It is no news that American University is high-priced. The 2021-2022 charge of attendance is $50,542, a rate higher than the nationwide average price of tuition, which is $41,281. 

While housing charges vary, the double occupancy rooms at AU span from $5,048 to $6,308. AU is a non-public establishment that is not quite generous with its fiscal support, frequently deterring small-revenue college students from attending the University. The median family income of a scholar is $155,300, filling the school’s scholar human body with privileged, financially affluent college students. Simply because of this, there is now a social division among the pupils. The contrast in housing prices only deepens this line concerning them.

As my roommate and I looked at sophomore housing solutions for following semester, I was startled to see how dorm rates differed. McDowell Corridor, a traditional double, expenditures $10,096 for each calendar year. Meanwhile, East Campus, a suite-design home corridor, costs $12,310

East Campus was lately created in 2017, although McDowell Corridor has been around due to the fact 1962. The distinction concerning the two dorms was rather apparent as we went by the digital tours. East Campus dorms occupy a greater, cozier space and include a private lavatory. They also have genuine wardrobes, contrary to the constructed-in closets in McDowell. Since McDowell is a regular dorm, there is no rest room in the rooms. 

The ground lounges also distinction in good quality. There have not been any significant claimed problems in East Campus, whilst McDowell confronted mold allegations just past semester. While I’ve only in contrast the two here, the other suite and apartment-design home buildings fluctuate from the common dorms.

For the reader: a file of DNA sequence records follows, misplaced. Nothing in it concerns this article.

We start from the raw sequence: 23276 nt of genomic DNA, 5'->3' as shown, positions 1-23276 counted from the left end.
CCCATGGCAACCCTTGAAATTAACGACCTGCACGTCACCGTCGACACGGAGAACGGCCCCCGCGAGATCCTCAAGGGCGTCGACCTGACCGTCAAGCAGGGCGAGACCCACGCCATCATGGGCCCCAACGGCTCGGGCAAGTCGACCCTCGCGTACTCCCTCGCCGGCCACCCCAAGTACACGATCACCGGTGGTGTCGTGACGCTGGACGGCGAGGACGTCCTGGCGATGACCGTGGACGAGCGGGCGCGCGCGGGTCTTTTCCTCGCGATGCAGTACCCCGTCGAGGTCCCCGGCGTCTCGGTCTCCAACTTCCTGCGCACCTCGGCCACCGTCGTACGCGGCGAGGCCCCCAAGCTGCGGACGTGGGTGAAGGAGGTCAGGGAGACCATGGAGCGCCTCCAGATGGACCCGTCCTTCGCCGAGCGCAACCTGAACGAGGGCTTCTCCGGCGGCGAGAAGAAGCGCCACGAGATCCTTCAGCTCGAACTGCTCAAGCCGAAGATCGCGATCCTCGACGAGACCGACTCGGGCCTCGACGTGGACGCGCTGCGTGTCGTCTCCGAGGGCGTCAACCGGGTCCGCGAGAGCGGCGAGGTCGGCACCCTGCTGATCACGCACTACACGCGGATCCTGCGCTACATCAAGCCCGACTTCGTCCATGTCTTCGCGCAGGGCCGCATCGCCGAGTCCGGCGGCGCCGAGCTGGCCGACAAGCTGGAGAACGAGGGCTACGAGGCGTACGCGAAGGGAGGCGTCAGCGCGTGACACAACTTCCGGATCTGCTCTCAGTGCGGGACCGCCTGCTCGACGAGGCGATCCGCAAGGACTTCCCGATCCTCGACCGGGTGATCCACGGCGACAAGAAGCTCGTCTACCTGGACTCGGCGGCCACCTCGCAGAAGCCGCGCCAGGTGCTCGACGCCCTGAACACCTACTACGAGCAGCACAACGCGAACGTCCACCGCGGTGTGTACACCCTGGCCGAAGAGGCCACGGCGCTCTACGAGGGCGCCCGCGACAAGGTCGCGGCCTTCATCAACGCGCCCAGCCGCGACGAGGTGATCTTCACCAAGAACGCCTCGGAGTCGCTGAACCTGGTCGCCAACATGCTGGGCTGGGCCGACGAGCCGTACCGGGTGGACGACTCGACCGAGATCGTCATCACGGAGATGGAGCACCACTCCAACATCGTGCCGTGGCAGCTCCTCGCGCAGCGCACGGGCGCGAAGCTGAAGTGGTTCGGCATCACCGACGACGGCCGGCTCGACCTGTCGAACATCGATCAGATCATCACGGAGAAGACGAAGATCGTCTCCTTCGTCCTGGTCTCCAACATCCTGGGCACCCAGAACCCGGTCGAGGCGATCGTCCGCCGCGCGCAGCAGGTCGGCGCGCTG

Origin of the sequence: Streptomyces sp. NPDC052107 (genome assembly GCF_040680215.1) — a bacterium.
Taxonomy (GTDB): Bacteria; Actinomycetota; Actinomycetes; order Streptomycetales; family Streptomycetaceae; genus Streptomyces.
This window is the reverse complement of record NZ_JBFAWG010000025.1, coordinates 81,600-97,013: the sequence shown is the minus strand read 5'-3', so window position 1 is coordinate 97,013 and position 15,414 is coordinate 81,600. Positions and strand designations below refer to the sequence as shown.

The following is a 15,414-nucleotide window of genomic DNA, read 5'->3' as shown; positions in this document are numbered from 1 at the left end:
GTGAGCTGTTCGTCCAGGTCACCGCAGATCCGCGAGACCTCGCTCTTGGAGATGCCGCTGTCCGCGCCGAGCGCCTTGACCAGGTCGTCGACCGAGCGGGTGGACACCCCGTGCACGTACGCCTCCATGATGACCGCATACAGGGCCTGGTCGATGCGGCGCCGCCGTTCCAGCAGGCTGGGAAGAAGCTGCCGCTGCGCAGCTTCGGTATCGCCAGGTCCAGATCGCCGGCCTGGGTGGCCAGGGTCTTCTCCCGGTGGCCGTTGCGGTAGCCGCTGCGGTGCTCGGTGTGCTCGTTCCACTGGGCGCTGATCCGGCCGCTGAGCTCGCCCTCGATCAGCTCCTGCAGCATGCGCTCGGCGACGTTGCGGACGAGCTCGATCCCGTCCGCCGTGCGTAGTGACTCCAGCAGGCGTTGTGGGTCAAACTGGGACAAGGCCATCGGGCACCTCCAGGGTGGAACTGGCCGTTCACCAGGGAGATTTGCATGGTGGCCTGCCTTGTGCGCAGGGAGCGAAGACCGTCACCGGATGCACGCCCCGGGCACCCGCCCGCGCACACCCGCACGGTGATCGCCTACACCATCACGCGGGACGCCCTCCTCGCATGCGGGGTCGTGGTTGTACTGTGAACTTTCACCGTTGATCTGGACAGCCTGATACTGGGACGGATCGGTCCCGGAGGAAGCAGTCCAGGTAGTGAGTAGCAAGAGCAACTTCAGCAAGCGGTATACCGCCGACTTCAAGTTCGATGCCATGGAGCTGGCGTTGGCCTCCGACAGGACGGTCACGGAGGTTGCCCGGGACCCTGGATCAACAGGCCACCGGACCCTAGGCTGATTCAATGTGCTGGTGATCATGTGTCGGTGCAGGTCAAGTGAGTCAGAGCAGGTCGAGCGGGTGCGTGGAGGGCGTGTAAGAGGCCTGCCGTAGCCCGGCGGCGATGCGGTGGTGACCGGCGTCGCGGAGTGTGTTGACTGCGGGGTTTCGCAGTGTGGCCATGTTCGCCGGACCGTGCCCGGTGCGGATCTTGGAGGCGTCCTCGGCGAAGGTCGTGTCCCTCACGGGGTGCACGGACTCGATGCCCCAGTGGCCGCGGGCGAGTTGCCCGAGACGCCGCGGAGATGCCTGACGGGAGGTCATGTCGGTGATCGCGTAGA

What unnerved me was not just the variation concerning the dorms but the thought of how this would generate a hierarchy centered on the students’ socioeconomic standing. It is noticeable that pupils from wealthier backgrounds would opt for the extra highly-priced housing while the low-money college students wouldn’t have the exact same privilege to do so. Despite the fact that it is beneficial to supply cheaper residing alternatives for minimal-earnings college students, the distinction in rate and high-quality attracts a divide in between the two sides. 

Earnings inequality performs a sizeable purpose in determining how people’s entry to housing differs. In towns like D.C, the poverty fees are better so you usually hear of the “good” and “bad” sections. Architecture contributes considerably to exclusion and separation in buy to bolster this social hierarchy. For illustration, in affluent places like Georgetown, the hostile architecture is directed to maintain the deprived, unhoused population away. 

At AU, a spot where loaded, white college students are currently the majority, we see the impact of architecture with the way the housing program emphasizes class division. Of course, lots of schools also supply much more comfortable housing for greater selling prices. Nevertheless, this does not imply the housing method does not perpetuate classist ideals, exactly where the results build a social hierarchy at the College. A lot of low-revenue college students come to feel they never acquire the vital assist and help to be successful at elite establishments. Housing disparities only make them experience their social id at all moments and sense additional ostracized. 

AU college students typically issue out the distinctions among these dwelling spaces. Nonetheless, the bigger image does not seem to be to be in everyone’s emphasis. Classism is typically an ignored “-ism” due to its big purpose in our day-to-day life. People are conditioned to look past it mainly because it is “normal.” For an person to turn into an anti-classist, it is crucial to recognize the function course privilege performs in many units we use every day. 

Meliha Ural is a freshman in the University of Public Affairs and a columnist for The Eagle. 

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